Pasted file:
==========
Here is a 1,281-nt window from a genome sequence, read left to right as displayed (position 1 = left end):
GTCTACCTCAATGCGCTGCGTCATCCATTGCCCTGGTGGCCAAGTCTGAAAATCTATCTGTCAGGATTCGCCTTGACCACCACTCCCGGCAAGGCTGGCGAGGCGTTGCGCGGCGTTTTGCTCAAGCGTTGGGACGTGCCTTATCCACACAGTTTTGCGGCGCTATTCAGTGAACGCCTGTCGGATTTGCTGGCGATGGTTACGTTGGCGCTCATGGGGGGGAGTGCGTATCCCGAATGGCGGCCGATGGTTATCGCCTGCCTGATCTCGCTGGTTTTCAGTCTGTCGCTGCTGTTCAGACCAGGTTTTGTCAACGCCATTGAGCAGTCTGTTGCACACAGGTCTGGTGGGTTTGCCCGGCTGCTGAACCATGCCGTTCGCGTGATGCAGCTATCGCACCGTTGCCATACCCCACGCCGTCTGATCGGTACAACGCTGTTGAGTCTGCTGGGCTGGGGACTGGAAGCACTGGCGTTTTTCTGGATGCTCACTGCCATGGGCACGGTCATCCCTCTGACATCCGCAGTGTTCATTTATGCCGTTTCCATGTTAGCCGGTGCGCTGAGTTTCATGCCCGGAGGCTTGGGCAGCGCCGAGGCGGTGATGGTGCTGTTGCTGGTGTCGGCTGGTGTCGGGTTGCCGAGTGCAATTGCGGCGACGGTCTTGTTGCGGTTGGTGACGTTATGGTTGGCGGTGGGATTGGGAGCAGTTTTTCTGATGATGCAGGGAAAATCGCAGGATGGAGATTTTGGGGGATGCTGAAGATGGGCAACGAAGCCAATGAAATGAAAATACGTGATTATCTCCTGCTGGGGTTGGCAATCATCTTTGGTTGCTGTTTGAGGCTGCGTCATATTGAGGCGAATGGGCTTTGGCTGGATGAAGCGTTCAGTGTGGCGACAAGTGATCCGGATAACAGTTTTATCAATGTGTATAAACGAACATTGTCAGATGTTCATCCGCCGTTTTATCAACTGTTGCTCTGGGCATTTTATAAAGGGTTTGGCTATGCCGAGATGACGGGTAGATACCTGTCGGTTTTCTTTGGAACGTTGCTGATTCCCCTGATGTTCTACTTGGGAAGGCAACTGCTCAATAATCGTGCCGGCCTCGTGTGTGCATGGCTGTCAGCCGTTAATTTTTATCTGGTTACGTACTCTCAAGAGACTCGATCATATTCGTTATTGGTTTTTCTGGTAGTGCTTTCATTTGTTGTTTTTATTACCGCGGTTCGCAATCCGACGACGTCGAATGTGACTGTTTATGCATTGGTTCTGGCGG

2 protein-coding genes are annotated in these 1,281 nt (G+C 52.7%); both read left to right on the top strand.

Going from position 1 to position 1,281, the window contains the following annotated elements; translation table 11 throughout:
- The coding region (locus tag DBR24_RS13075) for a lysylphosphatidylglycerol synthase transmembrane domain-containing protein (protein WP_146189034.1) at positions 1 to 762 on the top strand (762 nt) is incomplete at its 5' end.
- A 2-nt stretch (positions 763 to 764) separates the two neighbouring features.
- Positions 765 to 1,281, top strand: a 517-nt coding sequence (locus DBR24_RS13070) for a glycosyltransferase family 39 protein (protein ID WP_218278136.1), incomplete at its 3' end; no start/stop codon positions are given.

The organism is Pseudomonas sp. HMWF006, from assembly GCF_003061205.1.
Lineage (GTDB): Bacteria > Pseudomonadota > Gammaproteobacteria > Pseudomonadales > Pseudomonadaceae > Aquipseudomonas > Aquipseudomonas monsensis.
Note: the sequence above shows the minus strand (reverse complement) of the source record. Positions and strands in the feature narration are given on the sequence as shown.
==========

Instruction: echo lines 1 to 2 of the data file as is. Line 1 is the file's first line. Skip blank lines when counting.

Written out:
Here is a 1,281-nt window from a genome sequence, read left to right as displayed (position 1 = left end):
GTCTACCTCAATGCGCTGCGTCATCCATTGCCCTGGTGGCCAAGTCTGAAAATCTATCTGTCAGGATTCGCCTTGACCACCACTCCCGGCAAGGCTGGCGAGGCGTTGCGCGGCGTTTTGCTCAAGCGTTGGGACGTGCCTTATCCACACAGTTTTGCGGCGCTATTCAGTGAACGCCTGTCGGATTTGCTGGCGATGGTTACGTTGGCGCTCATGGGGGGGAGTGCGTATCCCGAATGGCGGCCGATGGTTATCGCCTGCCTGATCTCGCTGGTTTTCAGTCTGTCGCTGCTGTTCAGACCAGGTTTTGTCAACGCCATTGAGCAGTCTGTTGCACACAGGTCTGGTGGGTTTGCCCGGCTGCTGAACCATGCCGTTCGCGTGATGCAGCTATCGCACCGTTGCCATACCCCACGCCGTCTGATCGGTACAACGCTGTTGAGTCTGCTGGGCTGGGGACTGGAAGCACTGGCGTTTTTCTGGATGCTCACTGCCATGGGCACGGTCATCCCTCTGACATCCGCAGTGTTCATTTATGCCGTTTCCATGTTAGCCGGTGCGCTGAGTTTCATGCCCGGAGGCTTGGGCAGCGCCGAGGCGGTGATGGTGCTGTTGCTGGTGTCGGCTGGTGTCGGGTTGCCGAGTGCAATTGCGGCGACGGTCTTGTTGCGGTTGGTGACGTTATGGTTGGCGGTGGGATTGGGAGCAGTTTTTCTGATGATGCAGGGAAAATCGCAGGATGGAGATTTTGGGGGATGCTGAAGATGGGCAACGAAGCCAATGAAATGAAAATACGTGATTATCTCCTGCTGGGGTTGGCAATCATCTTTGGTTGCTGTTTGAGGCTGCGTCATATTGAGGCGAATGGGCTTTGGCTGGATGAAGCGTTCAGTGTGGCGACAAGTGATCCGGATAACAGTTTTATCAATGTGTATAAACGAACATTGTCAGATGTTCATCCGCCGTTTTATCAACTGTTGCTCTGGGCATTTTATAAAGGGTTTGGCTATGCCGAGATGACGGGTAGATACCTGTCGGTTTTCTTTGGAACGTTGCTGATTCCCCTGATGTTCTACTTGGGAAGGCAACTGCTCAATAATCGTGCCGGCCTCGTGTGTGCATGGCTGTCAGCCGTTAATTTTTATCTGGTTACGTACTCTCAAGAGACTCGATCATATTCGTTATTGGTTTTTCTGGTAGTGCTTTCATTTGTTGTTTTTATTACCGCGGTTCGCAATCCGACGACGTCGAATGTGACTGTTTATGCATTGGTTCTGGCGG